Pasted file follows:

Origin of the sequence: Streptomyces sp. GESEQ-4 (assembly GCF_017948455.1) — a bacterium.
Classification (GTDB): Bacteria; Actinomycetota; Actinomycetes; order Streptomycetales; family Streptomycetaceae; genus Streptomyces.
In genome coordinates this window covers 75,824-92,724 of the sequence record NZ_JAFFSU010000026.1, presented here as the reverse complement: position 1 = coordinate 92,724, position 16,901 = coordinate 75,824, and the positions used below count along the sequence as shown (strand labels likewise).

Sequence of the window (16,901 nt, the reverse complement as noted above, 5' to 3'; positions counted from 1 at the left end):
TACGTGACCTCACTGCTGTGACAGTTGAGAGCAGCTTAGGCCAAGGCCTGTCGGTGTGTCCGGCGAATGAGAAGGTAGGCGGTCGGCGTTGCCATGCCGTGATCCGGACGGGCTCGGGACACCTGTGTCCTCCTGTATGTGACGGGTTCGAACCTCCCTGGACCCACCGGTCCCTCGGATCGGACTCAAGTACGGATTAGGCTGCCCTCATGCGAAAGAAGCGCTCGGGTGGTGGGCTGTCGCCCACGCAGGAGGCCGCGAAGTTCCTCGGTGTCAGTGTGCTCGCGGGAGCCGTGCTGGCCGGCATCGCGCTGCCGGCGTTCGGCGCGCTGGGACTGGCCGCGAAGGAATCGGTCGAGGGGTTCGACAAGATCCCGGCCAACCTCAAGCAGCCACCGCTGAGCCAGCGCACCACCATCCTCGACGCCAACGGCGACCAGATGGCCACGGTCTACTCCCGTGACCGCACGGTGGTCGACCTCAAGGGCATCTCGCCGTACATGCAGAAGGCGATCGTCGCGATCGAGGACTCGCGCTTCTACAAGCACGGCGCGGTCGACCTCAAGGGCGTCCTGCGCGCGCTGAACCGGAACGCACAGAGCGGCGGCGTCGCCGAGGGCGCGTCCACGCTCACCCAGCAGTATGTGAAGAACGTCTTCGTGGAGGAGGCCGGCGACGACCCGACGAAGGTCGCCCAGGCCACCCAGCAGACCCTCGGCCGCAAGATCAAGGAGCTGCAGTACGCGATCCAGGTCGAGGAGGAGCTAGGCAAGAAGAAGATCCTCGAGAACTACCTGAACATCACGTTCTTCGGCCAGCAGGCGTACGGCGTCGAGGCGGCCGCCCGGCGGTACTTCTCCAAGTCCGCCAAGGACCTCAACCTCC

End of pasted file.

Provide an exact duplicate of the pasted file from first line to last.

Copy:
Origin of the sequence: Streptomyces sp. GESEQ-4 (assembly GCF_017948455.1) — a bacterium.
Classification (GTDB): Bacteria; Actinomycetota; Actinomycetes; order Streptomycetales; family Streptomycetaceae; genus Streptomyces.
In genome coordinates this window covers 75,824-92,724 of the sequence record NZ_JAFFSU010000026.1, presented here as the reverse complement: position 1 = coordinate 92,724, position 16,901 = coordinate 75,824, and the positions used below count along the sequence as shown (strand labels likewise).

Sequence of the window (16,901 nt, the reverse complement as noted above, 5' to 3'; positions counted from 1 at the left end):
TACGTGACCTCACTGCTGTGACAGTTGAGAGCAGCTTAGGCCAAGGCCTGTCGGTGTGTCCGGCGAATGAGAAGGTAGGCGGTCGGCGTTGCCATGCCGTGATCCGGACGGGCTCGGGACACCTGTGTCCTCCTGTATGTGACGGGTTCGAACCTCCCTGGACCCACCGGTCCCTCGGATCGGACTCAAGTACGGATTAGGCTGCCCTCATGCGAAAGAAGCGCTCGGGTGGTGGGCTGTCGCCCACGCAGGAGGCCGCGAAGTTCCTCGGTGTCAGTGTGCTCGCGGGAGCCGTGCTGGCCGGCATCGCGCTGCCGGCGTTCGGCGCGCTGGGACTGGCCGCGAAGGAATCGGTCGAGGGGTTCGACAAGATCCCGGCCAACCTCAAGCAGCCACCGCTGAGCCAGCGCACCACCATCCTCGACGCCAACGGCGACCAGATGGCCACGGTCTACTCCCGTGACCGCACGGTGGTCGACCTCAAGGGCATCTCGCCGTACATGCAGAAGGCGATCGTCGCGATCGAGGACTCGCGCTTCTACAAGCACGGCGCGGTCGACCTCAAGGGCGTCCTGCGCGCGCTGAACCGGAACGCACAGAGCGGCGGCGTCGCCGAGGGCGCGTCCACGCTCACCCAGCAGTATGTGAAGAACGTCTTCGTGGAGGAGGCCGGCGACGACCCGACGAAGGTCGCCCAGGCCACCCAGCAGACCCTCGGCCGCAAGATCAAGGAGCTGCAGTACGCGATCCAGGTCGAGGAGGAGCTAGGCAAGAAGAAGATCCTCGAGAACTACCTGAACATCACGTTCTTCGGCCAGCAGGCGTACGGCGTCGAGGCGGCCGCCCGGCGGTACTTCTCCAAGTCCGCCAAGGACCTCAACCTCC